FIG. 4 is a simplified flow diagram of a C2+ compound recovery process that incorporates the improvements of the present invention into recovery process of FIG. 1 and is configured to decrease the compression requirements through the combination of a residue gas reflux stream with the second separator overhead stream in accordance with an alternate embodiment of the present invention;

FIG. 5 is a simplified flow diagram of a C2+ compound recovery process that incorporates the improvements of the present invention into the recovery process of FIG. 2 and is configured to decrease the compression requirements through the use of a residue gas reflux stream as a reflux stream to the demethanizer in accordance with another alternate embodiment of the present invention;

FIG. 6 is a simplified flow diagram of a C2+ compound recovery process that incorporates the improvements of the present invention into the recovery process of FIG. 2 and is configured to decrease the compression requirements through the combination of a residue gas reflux stream with the third inlet stream in accordance with yet another embodiment of the present invention; and

FIG. 7 is a simplified diagram illustrating an optional feed configuration for inlet streams sent to the cold absorber according to an embodiment of the present invention.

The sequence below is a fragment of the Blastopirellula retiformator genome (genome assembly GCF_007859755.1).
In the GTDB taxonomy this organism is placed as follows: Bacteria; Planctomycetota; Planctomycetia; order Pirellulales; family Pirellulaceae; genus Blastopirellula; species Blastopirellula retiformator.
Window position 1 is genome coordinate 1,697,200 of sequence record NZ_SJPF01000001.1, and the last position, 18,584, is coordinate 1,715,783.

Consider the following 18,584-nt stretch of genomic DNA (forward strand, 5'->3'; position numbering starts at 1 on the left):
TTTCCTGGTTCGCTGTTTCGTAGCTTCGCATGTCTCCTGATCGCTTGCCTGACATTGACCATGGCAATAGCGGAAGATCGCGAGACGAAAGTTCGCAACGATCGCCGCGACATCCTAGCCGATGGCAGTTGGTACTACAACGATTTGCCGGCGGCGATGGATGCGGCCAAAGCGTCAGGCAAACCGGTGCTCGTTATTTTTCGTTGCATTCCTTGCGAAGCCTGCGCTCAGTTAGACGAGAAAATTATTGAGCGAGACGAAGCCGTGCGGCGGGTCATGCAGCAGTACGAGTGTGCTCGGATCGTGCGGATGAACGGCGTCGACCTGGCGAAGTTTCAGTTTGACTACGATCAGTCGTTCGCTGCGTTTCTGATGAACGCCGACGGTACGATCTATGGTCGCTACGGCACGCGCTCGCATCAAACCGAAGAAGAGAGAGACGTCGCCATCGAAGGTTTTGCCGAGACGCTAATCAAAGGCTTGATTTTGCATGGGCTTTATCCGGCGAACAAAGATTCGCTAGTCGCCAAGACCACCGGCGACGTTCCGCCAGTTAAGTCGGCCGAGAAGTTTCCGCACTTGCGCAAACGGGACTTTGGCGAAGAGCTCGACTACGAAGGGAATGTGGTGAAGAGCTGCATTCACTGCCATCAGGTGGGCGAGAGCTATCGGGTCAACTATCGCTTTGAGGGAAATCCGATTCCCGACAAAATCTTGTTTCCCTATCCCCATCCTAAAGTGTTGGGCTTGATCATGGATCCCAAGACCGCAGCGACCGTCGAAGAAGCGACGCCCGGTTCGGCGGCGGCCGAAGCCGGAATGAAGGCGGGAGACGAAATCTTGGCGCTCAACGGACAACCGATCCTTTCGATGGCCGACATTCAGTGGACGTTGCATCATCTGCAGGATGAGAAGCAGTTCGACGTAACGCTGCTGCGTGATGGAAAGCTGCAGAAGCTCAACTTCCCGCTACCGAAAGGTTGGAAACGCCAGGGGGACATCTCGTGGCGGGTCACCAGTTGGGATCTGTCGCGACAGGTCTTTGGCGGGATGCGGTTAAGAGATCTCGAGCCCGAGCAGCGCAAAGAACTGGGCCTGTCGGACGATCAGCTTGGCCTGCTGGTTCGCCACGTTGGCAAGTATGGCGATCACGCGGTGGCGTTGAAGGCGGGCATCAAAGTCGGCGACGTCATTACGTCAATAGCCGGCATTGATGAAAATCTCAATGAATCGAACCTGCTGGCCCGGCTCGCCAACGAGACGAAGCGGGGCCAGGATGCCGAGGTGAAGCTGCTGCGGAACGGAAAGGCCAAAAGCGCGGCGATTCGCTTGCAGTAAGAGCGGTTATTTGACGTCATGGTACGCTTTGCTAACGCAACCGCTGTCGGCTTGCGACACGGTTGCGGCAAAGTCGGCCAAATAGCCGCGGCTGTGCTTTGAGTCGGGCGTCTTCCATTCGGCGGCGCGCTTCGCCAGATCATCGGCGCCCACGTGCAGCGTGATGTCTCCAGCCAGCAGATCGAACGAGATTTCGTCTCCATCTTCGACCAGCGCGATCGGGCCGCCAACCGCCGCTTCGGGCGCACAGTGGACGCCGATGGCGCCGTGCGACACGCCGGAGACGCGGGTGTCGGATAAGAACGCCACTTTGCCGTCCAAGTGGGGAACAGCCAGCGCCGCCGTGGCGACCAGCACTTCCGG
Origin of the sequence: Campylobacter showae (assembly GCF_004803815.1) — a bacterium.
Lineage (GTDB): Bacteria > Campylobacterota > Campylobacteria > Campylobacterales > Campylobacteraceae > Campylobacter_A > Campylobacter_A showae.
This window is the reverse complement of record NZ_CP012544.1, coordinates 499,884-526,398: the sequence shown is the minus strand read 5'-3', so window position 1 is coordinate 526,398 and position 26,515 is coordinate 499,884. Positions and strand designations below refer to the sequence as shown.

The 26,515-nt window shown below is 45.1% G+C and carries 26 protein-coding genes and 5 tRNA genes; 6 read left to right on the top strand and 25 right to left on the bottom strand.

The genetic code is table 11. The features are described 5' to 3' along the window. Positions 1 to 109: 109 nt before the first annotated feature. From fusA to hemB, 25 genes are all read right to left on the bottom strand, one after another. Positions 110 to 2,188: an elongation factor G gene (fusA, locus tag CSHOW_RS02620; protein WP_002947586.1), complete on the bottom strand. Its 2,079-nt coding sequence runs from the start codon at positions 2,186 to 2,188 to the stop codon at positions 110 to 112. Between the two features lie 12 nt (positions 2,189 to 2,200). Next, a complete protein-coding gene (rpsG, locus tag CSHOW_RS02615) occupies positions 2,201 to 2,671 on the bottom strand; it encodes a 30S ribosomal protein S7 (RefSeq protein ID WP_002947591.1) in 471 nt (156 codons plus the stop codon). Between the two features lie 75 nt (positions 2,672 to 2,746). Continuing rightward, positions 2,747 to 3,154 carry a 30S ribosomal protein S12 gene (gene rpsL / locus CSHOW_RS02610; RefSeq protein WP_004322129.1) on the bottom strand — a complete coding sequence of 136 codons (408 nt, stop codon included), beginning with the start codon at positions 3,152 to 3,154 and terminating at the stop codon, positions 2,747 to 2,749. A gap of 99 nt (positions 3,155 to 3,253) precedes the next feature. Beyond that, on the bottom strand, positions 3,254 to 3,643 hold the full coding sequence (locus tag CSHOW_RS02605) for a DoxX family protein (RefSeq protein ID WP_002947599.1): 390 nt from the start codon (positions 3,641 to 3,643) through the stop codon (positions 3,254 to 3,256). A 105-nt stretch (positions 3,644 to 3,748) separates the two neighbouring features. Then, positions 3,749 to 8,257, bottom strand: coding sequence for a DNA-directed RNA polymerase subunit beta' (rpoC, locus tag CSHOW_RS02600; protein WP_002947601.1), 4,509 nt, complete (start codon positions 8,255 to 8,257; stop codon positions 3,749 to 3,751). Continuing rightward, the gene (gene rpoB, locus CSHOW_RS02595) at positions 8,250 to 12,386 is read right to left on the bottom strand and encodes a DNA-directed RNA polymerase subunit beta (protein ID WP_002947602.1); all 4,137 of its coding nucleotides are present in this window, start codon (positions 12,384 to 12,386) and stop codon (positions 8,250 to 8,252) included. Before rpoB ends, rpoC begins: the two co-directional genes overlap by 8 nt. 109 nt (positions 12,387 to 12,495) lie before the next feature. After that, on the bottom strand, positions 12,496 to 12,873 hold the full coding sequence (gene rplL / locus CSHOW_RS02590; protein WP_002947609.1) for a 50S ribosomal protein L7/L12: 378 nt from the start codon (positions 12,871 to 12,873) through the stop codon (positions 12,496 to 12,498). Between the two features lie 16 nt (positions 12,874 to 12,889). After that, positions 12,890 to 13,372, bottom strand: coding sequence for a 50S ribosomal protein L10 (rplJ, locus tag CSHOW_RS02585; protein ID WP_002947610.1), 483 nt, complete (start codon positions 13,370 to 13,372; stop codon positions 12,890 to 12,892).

DETAILED DESCRIPTION OF DRAWINGS

For simplification of the drawings, figure numbers are the same in FIGS. 3, 4, 5, 6, and 7 for the various streams and equipment when functions are the same, with respect to streams or equipment, in each of the figures. Like numbers refer to like elements throughout, and prime, double prime, and triple prime notation, where used, generally indicate similar elements in alternate embodiments.

As used herein, the term “inlet gas” means a hydrocarbon gas, such gas is typically received from a high pressure gas line and is substantially comprised of methane, with the balance being ethane, ethylene, propane, propylene, and heavier components as well as carbon dioxide, nitrogen and other trace gases. The term “C2+ compounds” means all organic components having at least two carbon atoms, including aliphatic species such as alkanes, olefins, and alkynes, particularly, ethane, ethylene, acetylene and like.

In order to illustrate the improved performance that is achieved using the present invention, similar process conditions were simulated using prior art processes described herein and embodiments of the present invention. The composition, flowrates, temperatures, pressures, and other process conditions are for illustrative purposes only and are not intended to limit the scope of the claims appended hereto. The examples can be used to compare the performances of the present invention and the prior art processes under similar conditions.

PRIOR ART EXAMPLE